RALEIGH, N.C. (WNCN) — As the COVID-19 crisis continues, many organizations that serve the community are struggling financially.
Nonprofit groups are reporting a shortage in donations and fewer volunteers at a time when the demand for their services is high.
“We have lost all of our major fundraisers, our events, our walk. We count on a lot of that for the medical care as well as our general funding,” said Molly Goldston, the director and founder of Saving Grace.
Goldston says the Wake Forest dog rescue group has faced a new set of challenges during the COVID-19 crisis, with fewer donations and volunteers.
However, Goldston says they are trying to rescue the same amount, or more, dogs as in years past.
“The dog population is no different. There’s as many coming, if not more, than always,” she said.
Saving Grace is not alone.
“There are so many nonprofits that need a lot of help right now and need different types of help,” said David Heinen, Vice President for Public Policy and Advocacy for the North Carolina Center for Nonprofits.
The North Carolina Center for Nonprofits partnered with the North Carolina Secretary of State’s office to survey more than 2,000 nonprofits about the impact of COVID-19.
According to the report, 88 percent of respondents say that the pandemic has affected their operations.
In the same study, 74 percent of responding nonprofits say they lost revenue in the past three months.
While 46 percent of survey respondents received Paycheck Protection Program loans, Heinen says that funding expired in August.
“That was a stop-gap way of providing funding for organizations, but there’s really a need for some additional support,” he said.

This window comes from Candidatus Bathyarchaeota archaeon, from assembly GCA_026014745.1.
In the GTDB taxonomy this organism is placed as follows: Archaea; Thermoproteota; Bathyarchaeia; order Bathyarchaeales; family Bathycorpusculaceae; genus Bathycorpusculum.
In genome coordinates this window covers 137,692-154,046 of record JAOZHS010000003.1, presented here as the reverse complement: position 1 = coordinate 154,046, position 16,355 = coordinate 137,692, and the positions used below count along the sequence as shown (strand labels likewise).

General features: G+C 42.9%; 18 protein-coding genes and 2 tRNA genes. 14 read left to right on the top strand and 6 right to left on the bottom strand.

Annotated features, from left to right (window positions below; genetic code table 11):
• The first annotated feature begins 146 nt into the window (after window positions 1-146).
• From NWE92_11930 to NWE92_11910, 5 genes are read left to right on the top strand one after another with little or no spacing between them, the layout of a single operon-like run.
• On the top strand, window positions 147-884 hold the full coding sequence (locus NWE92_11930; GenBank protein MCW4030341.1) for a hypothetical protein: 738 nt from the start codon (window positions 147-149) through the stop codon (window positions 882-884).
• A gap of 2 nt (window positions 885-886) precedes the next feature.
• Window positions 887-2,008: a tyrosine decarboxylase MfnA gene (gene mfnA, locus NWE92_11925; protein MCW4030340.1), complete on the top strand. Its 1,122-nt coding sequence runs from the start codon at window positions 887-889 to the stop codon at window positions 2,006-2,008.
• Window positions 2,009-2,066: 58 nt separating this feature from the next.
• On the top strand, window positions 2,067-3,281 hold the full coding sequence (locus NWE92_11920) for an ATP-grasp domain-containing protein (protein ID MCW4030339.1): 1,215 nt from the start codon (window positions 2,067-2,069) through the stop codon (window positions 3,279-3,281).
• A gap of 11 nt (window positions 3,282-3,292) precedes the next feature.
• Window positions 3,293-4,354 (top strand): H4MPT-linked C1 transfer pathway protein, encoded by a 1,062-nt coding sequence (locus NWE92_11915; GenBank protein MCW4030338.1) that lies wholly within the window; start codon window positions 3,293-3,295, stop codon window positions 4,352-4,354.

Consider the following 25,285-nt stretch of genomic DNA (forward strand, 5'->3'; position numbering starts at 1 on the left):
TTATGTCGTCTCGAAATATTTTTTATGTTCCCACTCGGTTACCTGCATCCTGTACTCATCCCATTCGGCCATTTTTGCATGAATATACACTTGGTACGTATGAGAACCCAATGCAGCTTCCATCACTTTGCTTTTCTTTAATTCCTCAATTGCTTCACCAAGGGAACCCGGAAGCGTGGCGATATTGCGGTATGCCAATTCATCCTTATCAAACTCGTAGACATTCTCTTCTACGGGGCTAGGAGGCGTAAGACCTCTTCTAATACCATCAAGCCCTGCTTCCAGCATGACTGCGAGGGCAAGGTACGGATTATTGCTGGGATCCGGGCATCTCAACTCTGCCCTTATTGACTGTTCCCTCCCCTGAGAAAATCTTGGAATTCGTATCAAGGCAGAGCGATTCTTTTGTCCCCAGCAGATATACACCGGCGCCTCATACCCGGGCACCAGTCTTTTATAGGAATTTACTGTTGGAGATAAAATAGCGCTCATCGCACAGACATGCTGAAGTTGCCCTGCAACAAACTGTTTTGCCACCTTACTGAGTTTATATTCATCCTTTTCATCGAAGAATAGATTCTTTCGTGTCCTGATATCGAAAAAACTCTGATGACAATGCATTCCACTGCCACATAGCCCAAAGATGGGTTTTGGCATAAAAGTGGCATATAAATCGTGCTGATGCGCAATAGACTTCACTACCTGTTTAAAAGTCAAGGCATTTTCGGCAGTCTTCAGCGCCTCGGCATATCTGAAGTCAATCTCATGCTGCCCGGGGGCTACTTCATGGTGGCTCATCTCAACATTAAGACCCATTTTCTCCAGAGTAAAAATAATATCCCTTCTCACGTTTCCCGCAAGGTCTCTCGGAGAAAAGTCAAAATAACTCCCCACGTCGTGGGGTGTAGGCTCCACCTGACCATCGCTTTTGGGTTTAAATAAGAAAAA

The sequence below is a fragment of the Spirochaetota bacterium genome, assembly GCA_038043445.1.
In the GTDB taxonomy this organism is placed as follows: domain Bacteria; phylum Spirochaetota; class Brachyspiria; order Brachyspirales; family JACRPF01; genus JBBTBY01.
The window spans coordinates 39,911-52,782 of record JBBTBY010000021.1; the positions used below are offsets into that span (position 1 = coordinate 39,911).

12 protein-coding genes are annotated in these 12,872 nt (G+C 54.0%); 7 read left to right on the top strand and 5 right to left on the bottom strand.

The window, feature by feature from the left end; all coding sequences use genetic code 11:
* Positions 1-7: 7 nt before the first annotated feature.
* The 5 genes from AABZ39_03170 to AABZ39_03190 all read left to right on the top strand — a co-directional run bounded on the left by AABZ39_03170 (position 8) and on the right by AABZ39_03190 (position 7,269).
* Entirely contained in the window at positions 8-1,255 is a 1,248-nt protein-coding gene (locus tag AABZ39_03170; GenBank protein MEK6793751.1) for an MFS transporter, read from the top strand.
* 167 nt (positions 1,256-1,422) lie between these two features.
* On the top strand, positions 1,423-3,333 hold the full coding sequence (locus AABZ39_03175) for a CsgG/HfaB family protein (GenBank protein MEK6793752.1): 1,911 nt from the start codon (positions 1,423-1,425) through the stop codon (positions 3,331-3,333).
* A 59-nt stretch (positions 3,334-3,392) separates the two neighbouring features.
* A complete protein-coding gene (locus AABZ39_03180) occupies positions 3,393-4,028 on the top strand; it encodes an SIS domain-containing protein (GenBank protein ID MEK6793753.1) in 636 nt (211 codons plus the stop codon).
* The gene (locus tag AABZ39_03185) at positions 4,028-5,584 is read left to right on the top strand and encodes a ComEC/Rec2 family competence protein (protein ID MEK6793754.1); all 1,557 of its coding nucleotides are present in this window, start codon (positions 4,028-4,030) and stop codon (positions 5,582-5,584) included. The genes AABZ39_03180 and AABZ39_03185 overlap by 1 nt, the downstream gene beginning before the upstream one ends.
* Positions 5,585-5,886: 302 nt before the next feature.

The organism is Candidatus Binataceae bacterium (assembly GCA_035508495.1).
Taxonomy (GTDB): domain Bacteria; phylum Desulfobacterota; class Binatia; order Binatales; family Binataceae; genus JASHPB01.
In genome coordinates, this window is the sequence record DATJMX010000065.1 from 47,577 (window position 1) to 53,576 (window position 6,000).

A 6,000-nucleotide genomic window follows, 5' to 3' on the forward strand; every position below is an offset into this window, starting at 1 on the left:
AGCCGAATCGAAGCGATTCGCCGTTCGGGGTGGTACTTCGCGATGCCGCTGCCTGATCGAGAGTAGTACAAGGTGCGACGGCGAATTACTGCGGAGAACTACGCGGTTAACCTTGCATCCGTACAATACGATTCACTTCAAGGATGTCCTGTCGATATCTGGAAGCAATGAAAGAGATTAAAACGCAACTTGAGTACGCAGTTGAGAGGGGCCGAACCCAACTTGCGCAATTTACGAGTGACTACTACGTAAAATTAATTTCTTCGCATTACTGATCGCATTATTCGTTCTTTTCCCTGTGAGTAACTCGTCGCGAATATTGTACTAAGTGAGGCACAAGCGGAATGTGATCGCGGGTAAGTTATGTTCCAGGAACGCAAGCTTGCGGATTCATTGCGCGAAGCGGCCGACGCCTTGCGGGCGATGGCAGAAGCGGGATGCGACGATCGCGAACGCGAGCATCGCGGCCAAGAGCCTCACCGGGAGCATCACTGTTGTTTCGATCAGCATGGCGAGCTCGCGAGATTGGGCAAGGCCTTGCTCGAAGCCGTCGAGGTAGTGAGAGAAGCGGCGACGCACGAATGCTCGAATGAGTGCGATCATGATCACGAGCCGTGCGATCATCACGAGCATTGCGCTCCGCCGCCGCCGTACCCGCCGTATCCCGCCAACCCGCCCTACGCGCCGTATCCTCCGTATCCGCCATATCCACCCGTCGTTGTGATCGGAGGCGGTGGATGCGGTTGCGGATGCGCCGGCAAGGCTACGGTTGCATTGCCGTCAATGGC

Heinen says as the pandemic continues, the need for the services the nonprofits provide, especially human services organizations, increases.
“The sources of funding that are available, private foundations, business foundations, they are being asked to give a lot more because of the loss of fundraising,” Heinen said.
He suggests those in a position to contribute should reach out to the nonprofits individually to find out their specific needs, such as funding, donations or volunteers.
Saving Grace is currently trying to raise money for an on-site medical clinic for spay/neuter, vaccination and heart worm treatments. Goldston says the clinic is desperately needed as many of the clinics they usually outsource to have closed during the pandemic.
“The longer we wait for those clinics to accommodate our animals, that’s more dogs that we lose in shelters that we could have cared for and put in a home,” she said.
Goldston says the family behind Christmas Lights on Hoyt Road will to match all donations up to $47,000, so Saving Grace is hoping to raise $40,000 by the end of August to get the clinic operational.
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